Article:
Pharrell Williams was always much more fun when he was hiding behind the mixing desk with Chad Hugo – the other half of The Neptunes.
Thank goodness then that Pharrell has ditched the falsetto love songs and cute cartoon versions of himself to join back up with Chad to produce Clipse's second album. Because The Neptunes' pitch-perfect production allied with Pusha-T and Malice's vicious, witty rhymes make Hell Hath No Fury one of the records of the year.
And I didn't want to say that, either. Ever since reading Vice UK editor Andy Capper's piece about how Clipse were chief proponents of 'crack-rap' I wanted to tut and do my best Mr Mackey impression while quietly skulking back to a corner to listen to some inoffensive indie tat. But I couldn't. Because from the first bar of 'We Got It For Cheap' the two brothers known to their mum as Gene and Terence Thornton drag the listener kicking and screaming into a world of pseudo-glamour, drug deals and, well, excruciatingly good beats.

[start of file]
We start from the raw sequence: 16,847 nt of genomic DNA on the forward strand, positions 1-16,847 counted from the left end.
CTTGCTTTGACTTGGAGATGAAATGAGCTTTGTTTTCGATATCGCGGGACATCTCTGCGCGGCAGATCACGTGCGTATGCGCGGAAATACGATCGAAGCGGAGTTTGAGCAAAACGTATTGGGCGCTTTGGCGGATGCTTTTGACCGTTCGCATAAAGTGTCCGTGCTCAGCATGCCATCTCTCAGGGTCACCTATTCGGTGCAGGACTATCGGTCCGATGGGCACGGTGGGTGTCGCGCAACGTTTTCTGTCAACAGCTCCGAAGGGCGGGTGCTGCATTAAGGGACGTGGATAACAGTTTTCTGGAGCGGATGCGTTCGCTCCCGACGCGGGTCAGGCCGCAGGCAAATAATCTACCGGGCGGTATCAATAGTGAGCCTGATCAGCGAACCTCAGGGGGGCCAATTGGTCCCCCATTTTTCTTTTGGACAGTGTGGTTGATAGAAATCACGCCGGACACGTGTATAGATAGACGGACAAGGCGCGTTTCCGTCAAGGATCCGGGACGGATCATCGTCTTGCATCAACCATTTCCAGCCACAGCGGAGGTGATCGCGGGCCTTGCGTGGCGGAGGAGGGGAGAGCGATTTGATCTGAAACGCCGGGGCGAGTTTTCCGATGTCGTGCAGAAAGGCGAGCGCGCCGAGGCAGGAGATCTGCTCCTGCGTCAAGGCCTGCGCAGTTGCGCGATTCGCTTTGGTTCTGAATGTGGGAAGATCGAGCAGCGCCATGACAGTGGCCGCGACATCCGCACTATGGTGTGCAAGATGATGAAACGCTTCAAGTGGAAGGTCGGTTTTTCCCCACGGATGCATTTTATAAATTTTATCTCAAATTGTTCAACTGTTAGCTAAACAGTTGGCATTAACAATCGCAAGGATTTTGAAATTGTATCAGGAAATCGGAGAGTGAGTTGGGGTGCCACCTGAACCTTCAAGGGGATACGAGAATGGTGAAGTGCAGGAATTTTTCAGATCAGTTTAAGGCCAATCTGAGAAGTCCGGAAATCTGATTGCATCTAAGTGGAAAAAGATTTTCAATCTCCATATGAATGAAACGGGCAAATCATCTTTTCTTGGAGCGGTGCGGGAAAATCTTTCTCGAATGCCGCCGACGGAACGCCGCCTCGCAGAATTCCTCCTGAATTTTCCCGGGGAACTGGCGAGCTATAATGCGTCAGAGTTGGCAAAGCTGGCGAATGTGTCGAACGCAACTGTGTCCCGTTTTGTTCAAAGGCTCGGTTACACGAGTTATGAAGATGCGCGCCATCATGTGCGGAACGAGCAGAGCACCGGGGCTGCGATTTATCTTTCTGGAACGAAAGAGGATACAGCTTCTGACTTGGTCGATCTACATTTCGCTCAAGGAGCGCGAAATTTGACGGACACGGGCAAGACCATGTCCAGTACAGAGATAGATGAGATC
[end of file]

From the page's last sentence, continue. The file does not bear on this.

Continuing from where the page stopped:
They've been working with Williams, who shares writing credits on almost all the tracks here, since 1993, which by our calculations would have made Malice 13 and Pusha-T nine – so the the term 'rap protégées' doesn't seem at all misplaced. Williams has stuck by the pair since going into the stratosphere himself, even when they were dropped by Jive after the commercial failure of first album Lord Willin' (something angrily referenced on 'Mr. Me Too').
Speaking of 'Mr. Me Too', one of two tracks featuring Mr Williams on vocals, it's one of many highlights from the album. It starts off with Pharrell boasting about hanging out in Aspen with Puff Daddy and "ten hoes" while Pusha-T and Malice respond by pronouncing that for all Pharrell's starry antics they too have got the Mercedes and Covalli furs from their, ahem, investments in "grey and beige" dust.
It's the kind of self-aggrandising macho nonsense that makes you despise much of the genre, but the reason Hell Hath No Fury has attracted that distinct band of indie-boy rap followers (see Z, Jay; West, Kanye; and, er, Kast, Out) is because they manage to merge the murky world of selling crack with popular music of the highest quality. Something you can't imagine Pete Doherty ever doing.
Although it's a stand-out rap album, you have to wonder who approved the cover art, mind. It's awful - it features the pair sitting on an oven in front of a wall covered in currency. Whisper it, but it might have something to do with drugs.
8Will Dean's Score